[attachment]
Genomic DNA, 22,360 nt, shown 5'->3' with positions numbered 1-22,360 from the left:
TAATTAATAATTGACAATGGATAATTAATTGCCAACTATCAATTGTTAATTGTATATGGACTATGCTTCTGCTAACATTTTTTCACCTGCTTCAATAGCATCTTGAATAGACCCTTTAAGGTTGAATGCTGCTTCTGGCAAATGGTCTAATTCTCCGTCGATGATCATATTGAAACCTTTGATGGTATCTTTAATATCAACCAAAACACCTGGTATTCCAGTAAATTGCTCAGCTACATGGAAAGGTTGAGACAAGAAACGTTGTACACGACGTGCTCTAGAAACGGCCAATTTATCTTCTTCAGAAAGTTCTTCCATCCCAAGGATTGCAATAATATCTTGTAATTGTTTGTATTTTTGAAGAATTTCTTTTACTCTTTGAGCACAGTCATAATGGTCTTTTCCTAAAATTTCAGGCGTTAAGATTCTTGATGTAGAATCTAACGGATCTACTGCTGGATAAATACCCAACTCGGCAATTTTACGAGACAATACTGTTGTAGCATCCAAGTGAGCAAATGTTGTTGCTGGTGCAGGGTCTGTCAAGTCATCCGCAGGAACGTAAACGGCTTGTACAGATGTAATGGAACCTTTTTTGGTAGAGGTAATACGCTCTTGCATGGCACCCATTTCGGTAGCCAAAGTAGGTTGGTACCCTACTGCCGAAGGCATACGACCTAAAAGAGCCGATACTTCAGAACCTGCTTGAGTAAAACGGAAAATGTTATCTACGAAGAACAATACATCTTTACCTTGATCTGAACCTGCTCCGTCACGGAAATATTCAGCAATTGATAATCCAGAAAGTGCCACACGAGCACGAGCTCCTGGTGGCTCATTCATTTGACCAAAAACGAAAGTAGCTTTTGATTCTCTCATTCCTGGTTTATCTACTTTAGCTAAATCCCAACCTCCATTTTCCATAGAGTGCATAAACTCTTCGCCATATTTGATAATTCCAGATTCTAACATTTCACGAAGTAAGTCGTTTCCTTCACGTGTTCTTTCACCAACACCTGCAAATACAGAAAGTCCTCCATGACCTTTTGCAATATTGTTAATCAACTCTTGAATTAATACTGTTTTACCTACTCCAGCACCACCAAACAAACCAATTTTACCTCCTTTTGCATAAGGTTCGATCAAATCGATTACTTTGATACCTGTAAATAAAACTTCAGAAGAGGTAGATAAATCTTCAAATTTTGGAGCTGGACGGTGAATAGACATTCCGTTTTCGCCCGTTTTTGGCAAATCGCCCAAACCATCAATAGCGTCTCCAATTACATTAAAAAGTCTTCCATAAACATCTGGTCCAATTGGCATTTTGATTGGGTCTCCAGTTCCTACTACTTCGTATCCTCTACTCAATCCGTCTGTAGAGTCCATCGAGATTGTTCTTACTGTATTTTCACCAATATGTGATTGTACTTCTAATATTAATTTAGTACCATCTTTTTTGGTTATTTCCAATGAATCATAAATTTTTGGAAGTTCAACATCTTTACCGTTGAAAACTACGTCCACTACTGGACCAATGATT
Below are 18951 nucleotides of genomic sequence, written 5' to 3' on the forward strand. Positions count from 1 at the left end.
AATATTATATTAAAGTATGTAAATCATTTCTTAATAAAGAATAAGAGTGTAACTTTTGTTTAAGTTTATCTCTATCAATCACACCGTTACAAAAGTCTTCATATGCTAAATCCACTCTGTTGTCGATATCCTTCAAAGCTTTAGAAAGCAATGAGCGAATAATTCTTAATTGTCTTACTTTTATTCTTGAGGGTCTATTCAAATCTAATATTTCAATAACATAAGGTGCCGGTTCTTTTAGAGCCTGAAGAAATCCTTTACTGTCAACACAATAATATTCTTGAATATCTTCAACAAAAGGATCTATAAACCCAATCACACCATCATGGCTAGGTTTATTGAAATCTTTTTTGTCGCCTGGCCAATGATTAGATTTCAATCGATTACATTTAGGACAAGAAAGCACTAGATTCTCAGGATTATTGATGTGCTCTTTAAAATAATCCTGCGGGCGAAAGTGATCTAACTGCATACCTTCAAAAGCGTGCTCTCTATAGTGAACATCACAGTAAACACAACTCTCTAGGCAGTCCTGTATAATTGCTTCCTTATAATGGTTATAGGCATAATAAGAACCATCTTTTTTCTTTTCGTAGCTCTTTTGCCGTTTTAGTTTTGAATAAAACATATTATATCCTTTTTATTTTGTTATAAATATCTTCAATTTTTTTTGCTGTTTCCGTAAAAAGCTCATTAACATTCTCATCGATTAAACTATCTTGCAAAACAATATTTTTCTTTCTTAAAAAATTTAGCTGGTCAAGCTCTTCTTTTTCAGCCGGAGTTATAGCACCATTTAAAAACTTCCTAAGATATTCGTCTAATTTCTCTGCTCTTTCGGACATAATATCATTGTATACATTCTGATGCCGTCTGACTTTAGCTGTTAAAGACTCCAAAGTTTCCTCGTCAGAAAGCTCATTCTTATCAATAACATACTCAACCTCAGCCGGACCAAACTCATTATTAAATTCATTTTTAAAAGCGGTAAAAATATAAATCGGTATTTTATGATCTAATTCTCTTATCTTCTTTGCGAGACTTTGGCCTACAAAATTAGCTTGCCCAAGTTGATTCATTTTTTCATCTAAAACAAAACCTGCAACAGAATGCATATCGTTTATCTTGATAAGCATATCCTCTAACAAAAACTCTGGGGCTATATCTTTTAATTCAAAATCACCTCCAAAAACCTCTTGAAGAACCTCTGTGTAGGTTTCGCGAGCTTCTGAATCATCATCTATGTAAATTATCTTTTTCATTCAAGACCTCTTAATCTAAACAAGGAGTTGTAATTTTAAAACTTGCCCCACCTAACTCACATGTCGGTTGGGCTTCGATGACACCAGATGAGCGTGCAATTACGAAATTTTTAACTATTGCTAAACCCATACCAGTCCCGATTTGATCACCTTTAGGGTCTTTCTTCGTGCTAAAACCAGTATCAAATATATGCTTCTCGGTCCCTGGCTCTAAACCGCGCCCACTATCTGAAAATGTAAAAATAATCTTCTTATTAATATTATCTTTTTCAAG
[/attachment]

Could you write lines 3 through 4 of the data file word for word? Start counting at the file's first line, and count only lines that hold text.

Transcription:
Below are 18951 nucleotides of genomic sequence, written 5' to 3' on the forward strand. Positions count from 1 at the left end.
AATATTATATTAAAGTATGTAAATCATTTCTTAATAAAGAATAAGAGTGTAACTTTTGTTTAAGTTTATCTCTATCAATCACACCGTTACAAAAGTCTTCATATGCTAAATCCACTCTGTTGTCGATATCCTTCAAAGCTTTAGAAAGCAATGAGCGAATAATTCTTAATTGTCTTACTTTTATTCTTGAGGGTCTATTCAAATCTAATATTTCAATAACATAAGGTGCCGGTTCTTTTAGAGCCTGAAGAAATCCTTTACTGTCAACACAATAATATTCTTGAATATCTTCAACAAAAGGATCTATAAACCCAATCACACCATCATGGCTAGGTTTATTGAAATCTTTTTTGTCGCCTGGCCAATGATTAGATTTCAATCGATTACATTTAGGACAAGAAAGCACTAGATTCTCAGGATTATTGATGTGCTCTTTAAAATAATCCTGCGGGCGAAAGTGATCTAACTGCATACCTTCAAAAGCGTGCTCTCTATAGTGAACATCACAGTAAACACAACTCTCTAGGCAGTCCTGTATAATTGCTTCCTTATAATGGTTATAGGCATAATAAGAACCATCTTTTTTCTTTTCGTAGCTCTTTTGCCGTTTTAGTTTTGAATAAAACATATTATATCCTTTTTATTTTGTTATAAATATCTTCAATTTTTTTTGCTGTTTCCGTAAAAAGCTCATTAACATTCTCATCGATTAAACTATCTTGCAAAACAATATTTTTCTTTCTTAAAAAATTTAGCTGGTCAAGCTCTTCTTTTTCAGCCGGAGTTATAGCACCATTTAAAAACTTCCTAAGATATTCGTCTAATTTCTCTGCTCTTTCGGACATAATATCATTGTATACATTCTGATGCCGTCTGACTTTAGCTGTTAAAGACTCCAAAGTTTCCTCGTCAGAAAGCTCATTCTTATCAATAACATACTCAACCTCAGCCGGACCAAACTCATTATTAAATTCATTTTTAAAAGCGGTAAAAATATAAATCGGTATTTTATGATCTAATTCTCTTATCTTCTTTGCGAGACTTTGGCCTACAAAATTAGCTTGCCCAAGTTGATTCATTTTTTCATCTAAAACAAAACCTGCAACAGAATGCATATCGTTTATCTTGATAAGCATATCCTCTAACAAAAACTCTGGGGCTATATCTTTTAATTCAAAATCACCTCCAAAAACCTCTTGAAGAACCTCTGTGTAGGTTTCGCGAGCTTCTGAATCATCATCTATGTAAATTATCTTTTTCATTCAAGACCTCTTAATCTAAACAAGGAGTTGTAATTTTAAAACTTGCCCCACCTAACTCACATGTCGGTTGGGCTTCGATGACACCAGATGAGCGTGCAATTACGAAATTTTTAACTATTGCTAAACCCATACCAGTCCCGATTTGATCACCTTTAGGGTCTTTCTTCGTGCTAAAACCAGTATCAAATATATGCTTCTCGGTCCCTGGCTCTAAACCGCGCCCACTATCTGAAAATGTAAAAATAATCTTCTTATTAATATTATCTTTTTCAAG